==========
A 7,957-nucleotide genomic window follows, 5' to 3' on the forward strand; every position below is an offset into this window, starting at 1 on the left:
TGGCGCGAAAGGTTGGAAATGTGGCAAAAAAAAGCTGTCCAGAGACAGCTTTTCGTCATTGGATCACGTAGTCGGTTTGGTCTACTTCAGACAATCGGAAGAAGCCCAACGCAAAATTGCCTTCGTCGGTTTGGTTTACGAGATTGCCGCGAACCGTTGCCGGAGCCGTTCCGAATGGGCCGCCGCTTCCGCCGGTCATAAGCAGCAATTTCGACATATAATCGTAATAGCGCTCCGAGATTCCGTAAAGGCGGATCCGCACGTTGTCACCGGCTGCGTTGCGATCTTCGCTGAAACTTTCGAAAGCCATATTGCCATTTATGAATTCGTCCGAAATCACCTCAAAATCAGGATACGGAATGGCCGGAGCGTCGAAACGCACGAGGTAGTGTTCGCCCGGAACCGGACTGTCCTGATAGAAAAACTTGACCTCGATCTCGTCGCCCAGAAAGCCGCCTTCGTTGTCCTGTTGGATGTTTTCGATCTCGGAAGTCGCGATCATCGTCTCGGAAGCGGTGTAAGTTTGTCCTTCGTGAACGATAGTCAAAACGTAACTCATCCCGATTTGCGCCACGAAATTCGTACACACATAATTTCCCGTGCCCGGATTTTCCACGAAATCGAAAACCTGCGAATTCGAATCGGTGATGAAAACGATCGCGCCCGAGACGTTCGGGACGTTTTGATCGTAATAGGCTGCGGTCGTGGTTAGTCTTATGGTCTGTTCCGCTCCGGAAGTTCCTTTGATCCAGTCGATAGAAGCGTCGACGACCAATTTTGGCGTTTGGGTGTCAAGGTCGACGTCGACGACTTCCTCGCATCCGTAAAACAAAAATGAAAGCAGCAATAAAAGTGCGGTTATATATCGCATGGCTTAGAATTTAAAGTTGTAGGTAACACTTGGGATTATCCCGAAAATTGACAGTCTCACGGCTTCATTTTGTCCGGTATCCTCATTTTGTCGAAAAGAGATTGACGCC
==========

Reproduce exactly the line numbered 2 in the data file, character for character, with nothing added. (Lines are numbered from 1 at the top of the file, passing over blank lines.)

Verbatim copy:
TGGCGCGAAAGGTTGGAAATGTGGCAAAAAAAAGCTGTCCAGAGACAGCTTTTCGTCATTGGATCACGTAGTCGGTTTGGTCTACTTCAGACAATCGGAAGAAGCCCAACGCAAAATTGCCTTCGTCGGTTTGGTTTACGAGATTGCCGCGAACCGTTGCCGGAGCCGTTCCGAATGGGCCGCCGCTTCCGCCGGTCATAAGCAGCAATTTCGACATATAATCGTAATAGCGCTCCGAGATTCCGTAAAGGCGGATCCGCACGTTGTCACCGGCTGCGTTGCGATCTTCGCTGAAACTTTCGAAAGCCATATTGCCATTTATGAATTCGTCCGAAATCACCTCAAAATCAGGATACGGAATGGCCGGAGCGTCGAAACGCACGAGGTAGTGTTCGCCCGGAACCGGACTGTCCTGATAGAAAAACTTGACCTCGATCTCGTCGCCCAGAAAGCCGCCTTCGTTGTCCTGTTGGATGTTTTCGATCTCGGAAGTCGCGATCATCGTCTCGGAAGCGGTGTAAGTTTGTCCTTCGTGAACGATAGTCAAAACGTAACTCATCCCGATTTGCGCCACGAAATTCGTACACACATAATTTCCCGTGCCCGGATTTTCCACGAAATCGAAAACCTGCGAATTCGAATCGGTGATGAAAACGATCGCGCCCGAGACGTTCGGGACGTTTTGATCGTAATAGGCTGCGGTCGTGGTTAGTCTTATGGTCTGTTCCGCTCCGGAAGTTCCTTTGATCCAGTCGATAGAAGCGTCGACGACCAATTTTGGCGTTTGGGTGTCAAGGTCGACGTCGACGACTTCCTCGCATCCGTAAAACAAAAATGAAAGCAGCAATAAAAGTGCGGTTATATATCGCATGGCTTAGAATTTAAAGTTGTAGGTAACACTTGGGATTATCCCGAAAATTGACAGTCTCACGGCTTCATTTTGTCCGGTATCCTCATTTTGTCGAAAAGAGATTGACGCC